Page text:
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Gulf of Mexico dead zone: Summer 2020 forecast

Orbital view of Gulf Coast from Texas to Mississippi with bar graph at bottom.
View larger. | Backgound: Sediment colors the water around the Mississippi Delta on April 30, 2020. NASA Aqua satellite image from Worldview. Graph: Annual area of low- or no-oxygen water (green bars) measured during ship surveys since 1985, including the forecast for 2020 (white bar), and the five-year average goal (yellow line) established by the Gulf task force. Data from N. N. Rabalais and R. E. Turner, Louisiana State University & Louisiana Universities Marine Consortium, with funding from NOAA, National Centers for Coastal Ocean Science. Image via NOAA

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In June, scientists from the National Oceanic and Atmospheric Administration (NOAA) forecast that the 2020 summer Gulf of Mexico hypoxic area or “dead zone” – an area of low to no oxygen that can kill fish and other marine life – will be approximately 6,700 square miles (17,000 square km). That’s larger than the long-term average size of 5,387 square miles (13,952 square km) but substantially less than the record of 8,776 square miles (22,730 square km) set in 2017.

A monitoring survey, scheduled for later this summer, will confirm the size of the 2020 dead zone, and is a key test of the accuracy of NOAA’s models.

The Gulf of Mexico dead zone occurs every summer. It’s primarily caused by excess nutrient pollution from human activities in urban and agricultural areas throughout the Mississippi River watershed. When the excess nutrients reach the Gulf, they stimulate an overgrowth of algae, which eventually die and decompose, depleting oxygen as they sink to the bottom. The resulting low oxygen levels near the bottom of the Gulf cannot support most marine life. Fish, shrimp and crabs often swim out of the area, but animals that are unable to swim or move away are stressed or killed by the low oxygen.

Map of United States and Mexico with bull's eye circle in Gulf off mouth of Mississippi River.
Location of Gulf of Mexico hypoxic zone – aka dead zone.

Although the Gulf of Mexico’s dead zone is perhaps the most well-known, there are hypoxic zones in many other places around the U.S. and the world where nutrient runoff contributes to low oxygen. NOAA physical scientist David M. Kidwell told the New York Times:

It’s not unique to the Gulf. It is likely occurring in someone’s back yard, but they don’t know it or have not heard about it yet.

Nicole LeBoeuf is acting director of NOAA’s National Ocean Service. She said in a statement:

The annual dead zone makes large areas unavailable for species that depend on them for their survival and places continued strain on the region’s living resources and coastal economies.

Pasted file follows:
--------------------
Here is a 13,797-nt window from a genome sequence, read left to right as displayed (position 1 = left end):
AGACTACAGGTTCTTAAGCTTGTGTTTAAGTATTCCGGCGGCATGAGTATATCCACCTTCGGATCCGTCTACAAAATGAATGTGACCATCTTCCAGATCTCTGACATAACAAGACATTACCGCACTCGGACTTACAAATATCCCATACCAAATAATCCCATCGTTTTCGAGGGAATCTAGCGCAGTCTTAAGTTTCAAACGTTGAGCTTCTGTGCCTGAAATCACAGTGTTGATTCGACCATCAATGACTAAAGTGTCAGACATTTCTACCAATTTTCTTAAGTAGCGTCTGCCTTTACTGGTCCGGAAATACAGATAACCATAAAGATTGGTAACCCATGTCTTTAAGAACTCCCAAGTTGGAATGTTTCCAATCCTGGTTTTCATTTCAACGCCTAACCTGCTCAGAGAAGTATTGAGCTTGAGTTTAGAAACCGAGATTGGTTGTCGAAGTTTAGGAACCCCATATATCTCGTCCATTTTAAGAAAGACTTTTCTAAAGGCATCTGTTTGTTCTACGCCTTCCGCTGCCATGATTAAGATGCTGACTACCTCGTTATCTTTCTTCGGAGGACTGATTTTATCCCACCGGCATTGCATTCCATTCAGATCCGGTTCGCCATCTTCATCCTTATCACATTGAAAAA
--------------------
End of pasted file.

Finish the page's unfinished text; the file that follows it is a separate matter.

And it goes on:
Map of US with large green area with yellow and red patches and many rivers in blue.
The Mississippi River watershed encompasses over 40% of the continental U.S and crosses 22 state boundaries. Nitrogen and phosphorus pollution in runoff and discharges from agricultural and urban areas are the major contributors to the annual summer hypoxic or dead zone in the Gulf of Mexico. Image shows the 3 major aggregated land use categories across the Mississippi River Watershed: agriculture (yellow), developed (red), and natural (green). Image via NOAA.

Major factors contributing to this year’s above-average hypoxic zone are the high river flows and nutrient loads delivered to the Gulf this spring, primarily from the Mississippi and Atchafalaya rivers. In May 2020, discharge in the Mississippi and Atchafalaya rivers was about 30% above the long-term average between 1980 and 2019. The USGS estimates that this larger-than average river discharge carried 136,000 metric tons of nitrate and 21,400 metric tons of phosphorus into the Gulf of Mexico in May alone. These nitrate loads were about 2% above the long-term average, and phosphorus loads were about 25% above the long-term average.

Don Cline is associate director for the USGS Water Resources Mission Area. Cline said:

The annually recurring Gulf of Mexico hypoxic zone is primarily caused by excess nutrient pollution occurring throughout the Mississippi River watershed.

According to Michon Scott at

Since the mid-1980s, the long-term average dead zone size has been 5,387 square miles. Years with smaller dead zones may be linked to dry springs, such as the drought of 1988, or to summers with hurricanes or other wind events that mix the water column in the Gulf, disrupting the low-oxygen waters and driving oxygen-rich surface water down into the depths. The record-setting 2017 dead zone followed an extremely wet spring across the Great Plains and Midwest, while the below-average 2018 dead zone was a result of persistent winds from the west and northwest the weeks preceding the monitoring cruise, pushing the low oxygen water mass to the east and restricting flow across the Louisiana-Texas shelf.

NOAA’s hypoxic zone forecast assumes typical coastal weather conditions, but the actual measured dead zone size could be disrupted and its size could be changed by major weather events, such as hurricanes and tropical storms, which mix ocean waters, as occurred in 2018 and 2019.

Bottom line: A larger-than-average “dead zone” is expected for Gulf of Mexico in summer 2020, according to a NOAA forecast.


July 28, 2020

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